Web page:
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Monday, July 15, 2019

Sean Gallagher : The Fourth Industrial Revolution Emerges from AI and the Internet of Things : "IoT has arrived on the ... [feedly]


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Sean GallagherThe Fourth Industrial Revolution Emerges from AI and the Internet of Things: "IoT has arrived on the factory floor with the force of Kool-Aid Man exploding through walls.... Smart, cheap, sensor-laden devices paired with powerful analytics and algorithms have been changing the industrial world.... Companies are seeing more precise, higher quality manufacturing with lowered operational costs; less downtime because of predictive maintenance and intelligence in the supply chain; and fewer injuries on factory floors because of more adaptable equipment. And outside of the factory, other industries could benefit from having a nervous system of sensors, analytics to process 'lakes' of data, and just-in-time responses to emergent issues—aviation, energy, logistics, and many other businesses that rely on reliable, predictable things could also get a boost. But the new way comes with significant challenges, not the least of which are the security and resilience of the networked nervous systems stitching all this new magic together.... And then there's always that whole 'robots are stealing our jobs' thing. (The truth is much more complicated—and we'll touch on it later this week)...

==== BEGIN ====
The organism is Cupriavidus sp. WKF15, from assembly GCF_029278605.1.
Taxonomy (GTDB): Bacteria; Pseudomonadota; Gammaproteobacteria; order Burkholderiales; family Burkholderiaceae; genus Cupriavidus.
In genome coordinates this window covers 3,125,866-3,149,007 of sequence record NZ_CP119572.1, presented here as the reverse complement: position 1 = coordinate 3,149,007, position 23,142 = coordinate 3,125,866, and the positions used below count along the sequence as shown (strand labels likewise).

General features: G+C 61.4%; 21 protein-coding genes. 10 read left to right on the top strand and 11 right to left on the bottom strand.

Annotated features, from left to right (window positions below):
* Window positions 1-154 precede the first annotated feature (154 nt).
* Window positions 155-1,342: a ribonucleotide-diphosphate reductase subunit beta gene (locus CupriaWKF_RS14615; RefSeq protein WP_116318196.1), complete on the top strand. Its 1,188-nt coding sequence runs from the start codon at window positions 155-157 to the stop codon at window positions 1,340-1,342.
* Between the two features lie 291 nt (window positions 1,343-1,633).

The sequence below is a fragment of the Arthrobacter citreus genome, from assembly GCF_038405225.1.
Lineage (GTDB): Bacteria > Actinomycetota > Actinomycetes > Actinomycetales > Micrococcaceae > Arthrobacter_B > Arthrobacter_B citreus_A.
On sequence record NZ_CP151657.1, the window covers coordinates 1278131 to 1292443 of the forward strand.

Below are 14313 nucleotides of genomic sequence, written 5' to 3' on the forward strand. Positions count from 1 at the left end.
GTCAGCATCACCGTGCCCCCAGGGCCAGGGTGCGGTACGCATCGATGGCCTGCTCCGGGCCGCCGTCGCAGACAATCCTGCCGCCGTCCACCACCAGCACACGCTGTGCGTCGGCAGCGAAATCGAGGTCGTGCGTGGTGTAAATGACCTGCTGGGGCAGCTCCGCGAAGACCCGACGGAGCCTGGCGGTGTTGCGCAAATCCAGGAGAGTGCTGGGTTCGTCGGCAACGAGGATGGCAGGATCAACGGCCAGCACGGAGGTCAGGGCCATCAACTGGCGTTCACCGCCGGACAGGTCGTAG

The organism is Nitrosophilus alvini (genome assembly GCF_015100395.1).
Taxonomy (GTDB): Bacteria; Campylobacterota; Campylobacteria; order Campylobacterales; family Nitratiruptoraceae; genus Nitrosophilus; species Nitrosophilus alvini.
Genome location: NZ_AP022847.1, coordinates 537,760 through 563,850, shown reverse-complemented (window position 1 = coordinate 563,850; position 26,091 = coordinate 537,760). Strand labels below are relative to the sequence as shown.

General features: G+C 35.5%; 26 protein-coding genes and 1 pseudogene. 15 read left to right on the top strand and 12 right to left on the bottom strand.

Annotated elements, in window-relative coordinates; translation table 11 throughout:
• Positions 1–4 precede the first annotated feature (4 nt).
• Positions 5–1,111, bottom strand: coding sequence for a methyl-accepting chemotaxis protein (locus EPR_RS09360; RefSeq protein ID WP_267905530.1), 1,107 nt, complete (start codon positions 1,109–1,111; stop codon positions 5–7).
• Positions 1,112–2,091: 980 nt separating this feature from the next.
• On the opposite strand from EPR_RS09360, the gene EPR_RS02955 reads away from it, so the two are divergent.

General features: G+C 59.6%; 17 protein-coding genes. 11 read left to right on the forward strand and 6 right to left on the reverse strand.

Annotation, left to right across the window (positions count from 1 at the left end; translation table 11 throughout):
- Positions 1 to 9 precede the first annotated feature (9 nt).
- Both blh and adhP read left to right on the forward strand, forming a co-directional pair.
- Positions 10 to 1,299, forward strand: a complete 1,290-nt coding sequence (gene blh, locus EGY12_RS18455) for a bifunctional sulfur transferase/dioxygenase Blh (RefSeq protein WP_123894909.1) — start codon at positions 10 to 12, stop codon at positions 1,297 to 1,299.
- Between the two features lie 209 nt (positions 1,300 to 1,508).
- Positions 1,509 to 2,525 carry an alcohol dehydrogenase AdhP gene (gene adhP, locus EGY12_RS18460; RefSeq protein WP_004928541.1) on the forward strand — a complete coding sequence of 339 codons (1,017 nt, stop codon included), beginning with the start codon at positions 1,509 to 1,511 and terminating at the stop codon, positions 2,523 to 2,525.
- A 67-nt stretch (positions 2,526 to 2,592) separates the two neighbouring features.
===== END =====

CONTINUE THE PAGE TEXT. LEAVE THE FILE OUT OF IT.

...It's a robot! It's stealing my job! (Actually, it's doing carbon fiber layup, which is exactly the kind of time consuming task that we want robots to be doing.)...

MITRE has partnered with several robotics startups—including American Robotics, which has developed a fully automated drone system for precision agriculture. Called Scout, the system is an autonomous, weather-proofed unit that sits adjacent to fields. All a farmer has to do is program in drone flight times, and the AI handles drone flight planning and managing the flight itself, as well as the collection and processing of imagery and data, uploading everything to the cloud as it goes. That level of autonomy allows farmers to simply look at data about crop health and other metrics on their personal devices, and then act upon that data—selectively applying pesticides, herbicides, or additional fertilizers if necessary. With some more machine learning juice, those are tasks that could eventually be handed off to other drones or robotic farming equipment once patterns and rules of their use are established. Scout mirrors how human-machine teaming could work in the factory...

 -- via my feedly newsfeed

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